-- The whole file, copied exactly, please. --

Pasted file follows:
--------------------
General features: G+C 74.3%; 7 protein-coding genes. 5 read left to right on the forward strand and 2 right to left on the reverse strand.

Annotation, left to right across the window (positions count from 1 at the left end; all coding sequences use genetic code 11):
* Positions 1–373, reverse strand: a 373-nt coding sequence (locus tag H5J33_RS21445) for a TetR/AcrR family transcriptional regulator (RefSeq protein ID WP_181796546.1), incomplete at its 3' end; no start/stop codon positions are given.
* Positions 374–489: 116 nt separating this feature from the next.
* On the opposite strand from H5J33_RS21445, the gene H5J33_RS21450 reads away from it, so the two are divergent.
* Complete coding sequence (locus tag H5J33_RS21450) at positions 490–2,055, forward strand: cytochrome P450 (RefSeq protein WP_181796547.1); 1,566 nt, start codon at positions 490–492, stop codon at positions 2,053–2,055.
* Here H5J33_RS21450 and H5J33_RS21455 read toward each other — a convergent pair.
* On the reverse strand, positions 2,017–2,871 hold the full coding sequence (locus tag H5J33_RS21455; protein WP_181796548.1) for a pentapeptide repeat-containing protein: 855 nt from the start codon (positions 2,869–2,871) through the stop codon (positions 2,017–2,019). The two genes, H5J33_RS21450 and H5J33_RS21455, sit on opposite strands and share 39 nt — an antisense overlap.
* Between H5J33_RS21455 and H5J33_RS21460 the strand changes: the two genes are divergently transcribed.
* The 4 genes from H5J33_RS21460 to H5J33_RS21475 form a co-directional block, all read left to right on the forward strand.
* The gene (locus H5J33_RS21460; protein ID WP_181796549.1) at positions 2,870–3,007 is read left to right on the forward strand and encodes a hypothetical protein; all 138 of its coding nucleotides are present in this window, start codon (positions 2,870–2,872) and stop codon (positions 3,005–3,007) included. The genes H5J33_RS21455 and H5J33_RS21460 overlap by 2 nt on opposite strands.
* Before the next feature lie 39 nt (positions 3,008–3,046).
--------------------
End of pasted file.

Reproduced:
General features: G+C 74.3%; 7 protein-coding genes. 5 read left to right on the forward strand and 2 right to left on the reverse strand.

Annotation, left to right across the window (positions count from 1 at the left end; all coding sequences use genetic code 11):
* Positions 1–373, reverse strand: a 373-nt coding sequence (locus tag H5J33_RS21445) for a TetR/AcrR family transcriptional regulator (RefSeq protein ID WP_181796546.1), incomplete at its 3' end; no start/stop codon positions are given.
* Positions 374–489: 116 nt separating this feature from the next.
* On the opposite strand from H5J33_RS21445, the gene H5J33_RS21450 reads away from it, so the two are divergent.
* Complete coding sequence (locus tag H5J33_RS21450) at positions 490–2,055, forward strand: cytochrome P450 (RefSeq protein WP_181796547.1); 1,566 nt, start codon at positions 490–492, stop codon at positions 2,053–2,055.
* Here H5J33_RS21450 and H5J33_RS21455 read toward each other — a convergent pair.
* On the reverse strand, positions 2,017–2,871 hold the full coding sequence (locus tag H5J33_RS21455; protein WP_181796548.1) for a pentapeptide repeat-containing protein: 855 nt from the start codon (positions 2,869–2,871) through the stop codon (positions 2,017–2,019). The two genes, H5J33_RS21450 and H5J33_RS21455, sit on opposite strands and share 39 nt — an antisense overlap.
* Between H5J33_RS21455 and H5J33_RS21460 the strand changes: the two genes are divergently transcribed.
* The 4 genes from H5J33_RS21460 to H5J33_RS21475 form a co-directional block, all read left to right on the forward strand.
* The gene (locus H5J33_RS21460; protein ID WP_181796549.1) at positions 2,870–3,007 is read left to right on the forward strand and encodes a hypothetical protein; all 138 of its coding nucleotides are present in this window, start codon (positions 2,870–2,872) and stop codon (positions 3,005–3,007) included. The genes H5J33_RS21455 and H5J33_RS21460 overlap by 2 nt on opposite strands.
* Before the next feature lie 39 nt (positions 3,008–3,046).